The English-American indie rockers played classic tracks of theirs like “Youth” and “Gooey” alongside new favorites like “Tangerine” and “Space Ghost Coast to Coast.” They closed the night with a three-song encore ending with Heat Waves. (Tongue in cheek: that definitely set the tone for Saturday.)" said IPR's Cece Mitchell.
DURAND JONES AND THE INDICATIONS
“I’d been excited about Durand Jones and the Indications since the lineup was announced. Their 2021 album Private Space was one of my favorite albums of the year. They effectively have two lead singers. Durand Jones is an R&B/soul singer, everything you’d want in a front man, very charismatic with powerful vocals. Then the drummer is a guy named Aaron Frazer, and while he’s drumming, he also sings all the falsetto parts. I’ve always admired drummers who can sing and play drums at the same time, especially if you’re doing lead vocals.
Their set drew heavily from the newest album, including their song "Love Will Work It Out."
They closed with their hit "Witchoo," which got everyone singing along and dancing. I really wished there was more of that at Hinterland. I loved the R&B dance music. It was a real breath of fresh air --- perfect for such a hot afternoon,” said All Access and Studio One Tracks host Tony Dehner.
TRAMPLED BY TURTLES
"Trampled By Turtles brought their crowd-pleasing bluegrass-adjacent country music to the Hinterstage just as the sun was starting to set Saturday evening. All of the strings' performances were very impressive. The highlight of the show for many was the fiddle expertise of member Ryan Young, who made that thing sing all set long. A mandolin solo by Erik Berry also stole the show for a while, although all players really gave a strong performance. Key performances of theirs included the slow and romantic “Keep Me In Your Heart” as well as cult favorite “Wait So Long,” which I have indeed waited so long to see. A great first TBT show for me. So glad I caught them at Hinterland!" wrote Cece Mitchell.
"Jenny Lewis showed up in one of her signature white jumpsuits to give a dazzling performance on the third day of Hinterland. The third song she played was one of my favorites, "Do Si Do," which sounds even better live than on the recording. She also did a cover of Keith Whitley’s “Miami, My Amy” the '80s country song that has gained a lot of recent popularity on TikTok that was a lot of fun to listen to. She also played "The Moneymaker," a song from her old band Rilo Kiley, which was a nice throwback that definitely rocked. She closed out the show with a stripped down "Acid Tongue," which happens to be my favorite Jenny Lewis song and a great way to end the set," Cece said.
LAKE STREET DIVE
“Y’all must really love music, because it has been hot all day!” That’s the first thing Lake Street Dive frontwoman Rachel Price said to the Hinterland crowd this year, and it was really a connecting moment for the whole audience.
Lake Street Dive are no strangers to Iowa: bassist and songwriter Bridget Kearney is an Iowa native, and the band was making its second appearance at Hinterland, but first with the band’s current lineup: keyboardist Akie Bermiss joined the band in 2017, and founding member Mike “McDuck” Olsen left the band last year. He’s been replaced by guitarist James Cornelison.
Everyone in Lake Street Dive is a top-notch musician, and they all got their time to shine during the band’s breezy, exciting set at Hinterland. Price has a wonderful voice that only sounds like she’s singing effortlessly, and Kearney played the double bass the way only she can, making her home state proud. A personal highlight for me was “Same Old News,” a song written by Bermiss, and the crowd erupted in applause when he came in with his vocal part.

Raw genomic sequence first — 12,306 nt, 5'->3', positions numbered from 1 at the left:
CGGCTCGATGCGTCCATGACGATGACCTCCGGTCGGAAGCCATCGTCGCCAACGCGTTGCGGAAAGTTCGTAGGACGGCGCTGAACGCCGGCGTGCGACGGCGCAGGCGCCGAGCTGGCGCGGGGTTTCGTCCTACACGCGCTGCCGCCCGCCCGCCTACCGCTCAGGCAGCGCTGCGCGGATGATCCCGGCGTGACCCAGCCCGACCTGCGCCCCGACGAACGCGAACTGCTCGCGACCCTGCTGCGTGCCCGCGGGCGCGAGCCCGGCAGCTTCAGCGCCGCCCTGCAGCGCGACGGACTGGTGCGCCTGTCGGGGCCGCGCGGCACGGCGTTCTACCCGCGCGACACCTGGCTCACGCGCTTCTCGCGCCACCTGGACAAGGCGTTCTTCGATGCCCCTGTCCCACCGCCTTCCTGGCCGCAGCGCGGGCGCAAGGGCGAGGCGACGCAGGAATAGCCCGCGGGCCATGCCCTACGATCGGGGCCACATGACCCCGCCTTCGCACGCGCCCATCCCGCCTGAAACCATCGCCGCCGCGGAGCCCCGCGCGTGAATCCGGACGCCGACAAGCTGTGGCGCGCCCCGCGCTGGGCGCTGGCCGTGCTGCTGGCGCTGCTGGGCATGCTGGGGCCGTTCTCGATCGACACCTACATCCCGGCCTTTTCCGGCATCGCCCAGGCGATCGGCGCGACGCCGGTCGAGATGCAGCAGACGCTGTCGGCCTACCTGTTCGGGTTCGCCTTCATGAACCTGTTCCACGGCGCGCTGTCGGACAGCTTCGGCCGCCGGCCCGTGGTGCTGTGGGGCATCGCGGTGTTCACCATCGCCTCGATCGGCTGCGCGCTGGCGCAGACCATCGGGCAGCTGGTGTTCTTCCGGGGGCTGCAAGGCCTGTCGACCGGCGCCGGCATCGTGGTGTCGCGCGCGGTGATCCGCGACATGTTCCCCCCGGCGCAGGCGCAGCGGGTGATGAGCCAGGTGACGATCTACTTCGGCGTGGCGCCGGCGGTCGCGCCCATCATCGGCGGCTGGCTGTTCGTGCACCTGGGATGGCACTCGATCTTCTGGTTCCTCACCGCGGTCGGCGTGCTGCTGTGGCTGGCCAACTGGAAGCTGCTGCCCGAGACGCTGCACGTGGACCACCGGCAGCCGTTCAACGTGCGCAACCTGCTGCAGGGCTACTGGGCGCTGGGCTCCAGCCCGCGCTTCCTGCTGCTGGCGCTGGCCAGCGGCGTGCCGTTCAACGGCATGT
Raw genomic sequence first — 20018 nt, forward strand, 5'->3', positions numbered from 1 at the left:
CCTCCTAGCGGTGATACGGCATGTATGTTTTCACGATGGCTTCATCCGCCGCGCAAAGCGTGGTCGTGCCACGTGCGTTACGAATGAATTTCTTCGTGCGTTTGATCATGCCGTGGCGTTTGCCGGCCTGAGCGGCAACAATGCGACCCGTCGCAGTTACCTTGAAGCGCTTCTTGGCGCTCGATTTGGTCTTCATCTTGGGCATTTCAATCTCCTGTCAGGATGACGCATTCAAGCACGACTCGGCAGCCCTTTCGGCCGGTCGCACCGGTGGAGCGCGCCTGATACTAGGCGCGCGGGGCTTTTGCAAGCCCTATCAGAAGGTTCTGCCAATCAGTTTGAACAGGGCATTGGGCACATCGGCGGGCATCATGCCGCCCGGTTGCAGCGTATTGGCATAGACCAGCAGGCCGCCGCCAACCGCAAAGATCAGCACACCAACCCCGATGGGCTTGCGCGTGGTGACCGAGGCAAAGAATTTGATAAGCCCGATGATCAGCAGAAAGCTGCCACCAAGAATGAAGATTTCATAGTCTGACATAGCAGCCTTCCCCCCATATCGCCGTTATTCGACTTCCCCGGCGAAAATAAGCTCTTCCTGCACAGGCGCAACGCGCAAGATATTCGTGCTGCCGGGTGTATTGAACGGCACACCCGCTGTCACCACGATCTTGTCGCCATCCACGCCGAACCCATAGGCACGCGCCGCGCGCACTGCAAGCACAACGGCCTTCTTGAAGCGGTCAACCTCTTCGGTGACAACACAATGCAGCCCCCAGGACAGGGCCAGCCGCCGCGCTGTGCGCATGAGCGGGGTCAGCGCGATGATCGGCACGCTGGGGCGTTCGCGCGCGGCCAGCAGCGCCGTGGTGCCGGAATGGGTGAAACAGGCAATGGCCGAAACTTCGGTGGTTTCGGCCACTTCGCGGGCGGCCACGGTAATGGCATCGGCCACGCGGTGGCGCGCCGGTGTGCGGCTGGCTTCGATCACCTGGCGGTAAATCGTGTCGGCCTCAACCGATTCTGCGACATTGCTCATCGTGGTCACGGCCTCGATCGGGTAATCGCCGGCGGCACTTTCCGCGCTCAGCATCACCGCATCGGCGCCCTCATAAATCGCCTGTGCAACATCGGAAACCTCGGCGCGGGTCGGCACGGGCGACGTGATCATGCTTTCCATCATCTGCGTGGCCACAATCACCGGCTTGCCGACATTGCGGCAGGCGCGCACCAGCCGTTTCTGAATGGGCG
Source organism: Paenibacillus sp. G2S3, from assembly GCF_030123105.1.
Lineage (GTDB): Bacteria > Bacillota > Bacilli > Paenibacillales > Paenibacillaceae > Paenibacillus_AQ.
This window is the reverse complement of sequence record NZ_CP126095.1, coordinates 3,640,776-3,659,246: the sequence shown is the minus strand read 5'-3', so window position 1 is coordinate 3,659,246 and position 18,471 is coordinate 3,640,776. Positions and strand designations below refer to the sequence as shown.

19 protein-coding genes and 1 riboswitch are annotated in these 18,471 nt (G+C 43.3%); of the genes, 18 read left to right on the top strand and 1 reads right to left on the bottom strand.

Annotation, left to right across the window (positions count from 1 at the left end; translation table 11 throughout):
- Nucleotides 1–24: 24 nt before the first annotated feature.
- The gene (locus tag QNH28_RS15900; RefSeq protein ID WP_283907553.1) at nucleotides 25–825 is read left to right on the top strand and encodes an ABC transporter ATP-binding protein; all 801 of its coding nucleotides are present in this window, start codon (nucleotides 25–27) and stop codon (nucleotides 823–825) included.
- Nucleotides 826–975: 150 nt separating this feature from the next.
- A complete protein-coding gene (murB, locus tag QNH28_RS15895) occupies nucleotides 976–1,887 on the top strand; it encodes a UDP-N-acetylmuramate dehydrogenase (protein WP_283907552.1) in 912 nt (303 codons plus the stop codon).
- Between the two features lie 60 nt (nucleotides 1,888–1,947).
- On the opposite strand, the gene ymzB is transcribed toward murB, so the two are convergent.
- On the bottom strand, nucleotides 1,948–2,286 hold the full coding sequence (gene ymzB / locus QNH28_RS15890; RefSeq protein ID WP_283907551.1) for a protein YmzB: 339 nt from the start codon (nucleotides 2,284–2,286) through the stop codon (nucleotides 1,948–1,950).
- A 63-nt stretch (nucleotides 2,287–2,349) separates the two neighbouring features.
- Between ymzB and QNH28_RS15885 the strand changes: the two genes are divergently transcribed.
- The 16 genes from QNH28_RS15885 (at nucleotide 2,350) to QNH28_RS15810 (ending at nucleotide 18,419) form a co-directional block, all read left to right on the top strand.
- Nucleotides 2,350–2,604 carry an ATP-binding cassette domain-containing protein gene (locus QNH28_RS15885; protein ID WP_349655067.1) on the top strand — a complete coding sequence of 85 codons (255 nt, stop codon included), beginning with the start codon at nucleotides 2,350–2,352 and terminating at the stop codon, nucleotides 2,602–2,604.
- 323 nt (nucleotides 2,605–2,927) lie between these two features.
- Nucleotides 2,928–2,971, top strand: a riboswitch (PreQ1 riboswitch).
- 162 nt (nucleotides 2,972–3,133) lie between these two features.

And as all concert-goers know, good things happen when musicians meet in the middle of the stage. The band all gathered around a single mic for a couple of songs: “Red Light Kisses,” from one of the band’s earlier albums, and a cover of the Jackson 5’s “I Want You Back.” Kearney and Cornelison also met in the middle for a couple of exciting instrumental sections.
Lake Street Dive’s set leaned heavily on their latest album, Hypotheticals, including highlight “Making Do,” with its lyrics that really hit home after a tumultuous couple of years. I had a big smile on my face for their entire set, and I can’t help but wonder if they’ll be at Hinterland again in 2028," Tony said.
NATHANIEL RATELIFF AND THE NIGHT SWEATS
We have to start by acknowledging the beautiful symmetry of a band called the Night Sweats closing out the hottest day in Hinterland history the day after Glass Animals ended their headliner set with a song called “Heat Waves.” Sometimes, life just gives you a moment.
One of my favorite parts of the Nathaniel Rateliff set was when they slowed things down and played “Face Down in the Moment,” a track from their latest album The Future. It's one of those more reflective songs on the album that I love to listen to in quiet moments by myself, so experiencing the track in a crowd of people was pleasantly different.
I thoroughly enjoyed the encore. I looked at my watch when they returned and figured they had time for two more songs. I thought to myself, "I want to hear 'The Future' right now." That's exactly what they played next!
The encore got even cooler from there, with the obligatory performance of the classic "S.O.B." This song got the entire crowd dancing when the band performed it at Hinterland in 2018, and the entire crowd was on their feet this time too. Then came the rare 'fake-out ending' during an encore, as Rateliff and the Night Sweats ripped through "Love Don't," the closer to the new album.
Headlining a festival on a day when it’s been that hot is a hard crowd to play to, and we want to give them major kudos for bringing fantastic energy to close out the night.